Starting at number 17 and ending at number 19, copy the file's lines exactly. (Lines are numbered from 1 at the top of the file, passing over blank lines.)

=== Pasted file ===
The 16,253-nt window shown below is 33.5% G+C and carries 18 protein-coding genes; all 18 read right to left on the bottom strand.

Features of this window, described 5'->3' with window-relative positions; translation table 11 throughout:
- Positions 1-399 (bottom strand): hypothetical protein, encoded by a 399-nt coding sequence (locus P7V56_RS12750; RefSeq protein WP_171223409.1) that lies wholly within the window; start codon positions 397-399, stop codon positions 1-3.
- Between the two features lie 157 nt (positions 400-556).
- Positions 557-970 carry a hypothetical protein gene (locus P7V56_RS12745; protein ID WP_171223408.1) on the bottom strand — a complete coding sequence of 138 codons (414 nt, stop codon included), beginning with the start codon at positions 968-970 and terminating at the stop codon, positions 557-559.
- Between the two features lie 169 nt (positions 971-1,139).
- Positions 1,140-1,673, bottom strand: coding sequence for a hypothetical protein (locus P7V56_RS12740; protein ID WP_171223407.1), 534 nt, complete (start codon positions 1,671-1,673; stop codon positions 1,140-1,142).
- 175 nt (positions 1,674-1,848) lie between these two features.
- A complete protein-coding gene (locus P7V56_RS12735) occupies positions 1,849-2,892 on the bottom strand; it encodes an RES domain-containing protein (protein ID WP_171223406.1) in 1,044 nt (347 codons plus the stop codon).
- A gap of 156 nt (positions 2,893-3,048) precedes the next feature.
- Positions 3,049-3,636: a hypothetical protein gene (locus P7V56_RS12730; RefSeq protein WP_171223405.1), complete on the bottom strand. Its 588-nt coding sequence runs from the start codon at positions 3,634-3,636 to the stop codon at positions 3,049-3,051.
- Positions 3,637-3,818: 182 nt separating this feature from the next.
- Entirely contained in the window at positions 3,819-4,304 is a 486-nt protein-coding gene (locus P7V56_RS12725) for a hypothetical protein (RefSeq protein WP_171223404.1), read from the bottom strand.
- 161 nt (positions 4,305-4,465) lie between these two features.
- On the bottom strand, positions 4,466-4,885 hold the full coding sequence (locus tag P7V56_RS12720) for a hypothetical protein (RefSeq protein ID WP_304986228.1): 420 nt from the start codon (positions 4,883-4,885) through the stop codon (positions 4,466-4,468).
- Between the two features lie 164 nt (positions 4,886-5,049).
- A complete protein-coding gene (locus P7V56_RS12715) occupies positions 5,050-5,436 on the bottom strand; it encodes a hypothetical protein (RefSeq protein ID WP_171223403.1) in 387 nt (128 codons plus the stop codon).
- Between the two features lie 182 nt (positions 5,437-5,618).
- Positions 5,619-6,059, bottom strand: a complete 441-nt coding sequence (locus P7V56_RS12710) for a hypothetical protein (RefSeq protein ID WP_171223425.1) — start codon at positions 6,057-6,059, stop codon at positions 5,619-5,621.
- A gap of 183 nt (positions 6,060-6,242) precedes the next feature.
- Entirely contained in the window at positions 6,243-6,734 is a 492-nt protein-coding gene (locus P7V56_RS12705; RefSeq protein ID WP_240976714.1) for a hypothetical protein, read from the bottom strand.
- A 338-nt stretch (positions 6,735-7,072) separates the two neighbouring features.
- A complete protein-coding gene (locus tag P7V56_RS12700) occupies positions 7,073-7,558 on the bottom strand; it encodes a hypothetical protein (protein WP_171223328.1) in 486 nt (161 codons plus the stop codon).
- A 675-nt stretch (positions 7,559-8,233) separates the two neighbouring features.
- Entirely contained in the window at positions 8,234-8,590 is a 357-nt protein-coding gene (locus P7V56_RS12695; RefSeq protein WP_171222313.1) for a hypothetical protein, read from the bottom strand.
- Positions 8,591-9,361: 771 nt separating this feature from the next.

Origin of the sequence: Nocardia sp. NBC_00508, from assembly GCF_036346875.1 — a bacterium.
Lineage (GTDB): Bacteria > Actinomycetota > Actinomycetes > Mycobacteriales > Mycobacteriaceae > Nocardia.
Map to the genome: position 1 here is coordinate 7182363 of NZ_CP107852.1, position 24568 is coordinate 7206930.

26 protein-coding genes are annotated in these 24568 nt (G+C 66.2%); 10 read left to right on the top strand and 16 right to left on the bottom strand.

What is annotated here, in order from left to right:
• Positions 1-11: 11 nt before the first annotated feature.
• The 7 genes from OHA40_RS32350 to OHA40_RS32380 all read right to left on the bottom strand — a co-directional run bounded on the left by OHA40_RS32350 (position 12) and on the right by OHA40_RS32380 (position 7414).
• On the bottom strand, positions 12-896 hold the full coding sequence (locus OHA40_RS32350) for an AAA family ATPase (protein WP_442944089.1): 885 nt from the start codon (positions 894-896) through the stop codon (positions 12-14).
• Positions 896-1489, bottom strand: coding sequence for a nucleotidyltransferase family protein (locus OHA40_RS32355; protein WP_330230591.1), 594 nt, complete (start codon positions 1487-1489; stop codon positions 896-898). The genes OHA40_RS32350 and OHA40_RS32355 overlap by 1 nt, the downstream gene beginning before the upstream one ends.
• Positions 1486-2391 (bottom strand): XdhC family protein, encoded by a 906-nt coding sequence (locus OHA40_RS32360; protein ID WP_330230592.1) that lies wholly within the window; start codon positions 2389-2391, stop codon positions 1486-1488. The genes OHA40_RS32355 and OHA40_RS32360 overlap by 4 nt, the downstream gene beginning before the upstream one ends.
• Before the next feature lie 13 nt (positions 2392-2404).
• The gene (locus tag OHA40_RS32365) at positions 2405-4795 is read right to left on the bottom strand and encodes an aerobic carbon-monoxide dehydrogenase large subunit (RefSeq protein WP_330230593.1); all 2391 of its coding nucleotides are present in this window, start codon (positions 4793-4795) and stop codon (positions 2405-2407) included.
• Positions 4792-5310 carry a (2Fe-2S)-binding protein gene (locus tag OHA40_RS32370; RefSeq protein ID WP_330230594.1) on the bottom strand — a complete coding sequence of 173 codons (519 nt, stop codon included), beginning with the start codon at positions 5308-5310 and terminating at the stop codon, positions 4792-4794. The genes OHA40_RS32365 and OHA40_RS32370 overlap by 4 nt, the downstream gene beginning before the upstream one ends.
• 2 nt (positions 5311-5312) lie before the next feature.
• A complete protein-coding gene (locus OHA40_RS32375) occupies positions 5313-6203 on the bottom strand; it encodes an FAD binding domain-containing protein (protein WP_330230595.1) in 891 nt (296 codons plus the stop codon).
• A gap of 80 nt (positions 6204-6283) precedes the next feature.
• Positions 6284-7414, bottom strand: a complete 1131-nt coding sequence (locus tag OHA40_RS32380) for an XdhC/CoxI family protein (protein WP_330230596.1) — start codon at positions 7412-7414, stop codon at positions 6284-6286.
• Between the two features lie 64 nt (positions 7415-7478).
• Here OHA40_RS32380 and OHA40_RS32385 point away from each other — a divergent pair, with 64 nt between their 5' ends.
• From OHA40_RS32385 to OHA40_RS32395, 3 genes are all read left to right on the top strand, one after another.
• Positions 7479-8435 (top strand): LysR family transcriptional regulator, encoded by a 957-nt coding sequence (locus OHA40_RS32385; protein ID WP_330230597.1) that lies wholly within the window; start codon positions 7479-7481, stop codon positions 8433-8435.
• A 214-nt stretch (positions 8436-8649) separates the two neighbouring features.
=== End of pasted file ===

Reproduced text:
- A complete protein-coding gene (locus P7V56_RS12715) occupies positions 5,050-5,436 on the bottom strand; it encodes a hypothetical protein (RefSeq protein ID WP_171223403.1) in 387 nt (128 codons plus the stop codon).
- Between the two features lie 182 nt (positions 5,437-5,618).
- Positions 5,619-6,059, bottom strand: a complete 441-nt coding sequence (locus P7V56_RS12710) for a hypothetical protein (RefSeq protein ID WP_171223425.1) — start codon at positions 6,057-6,059, stop codon at positions 5,619-5,621.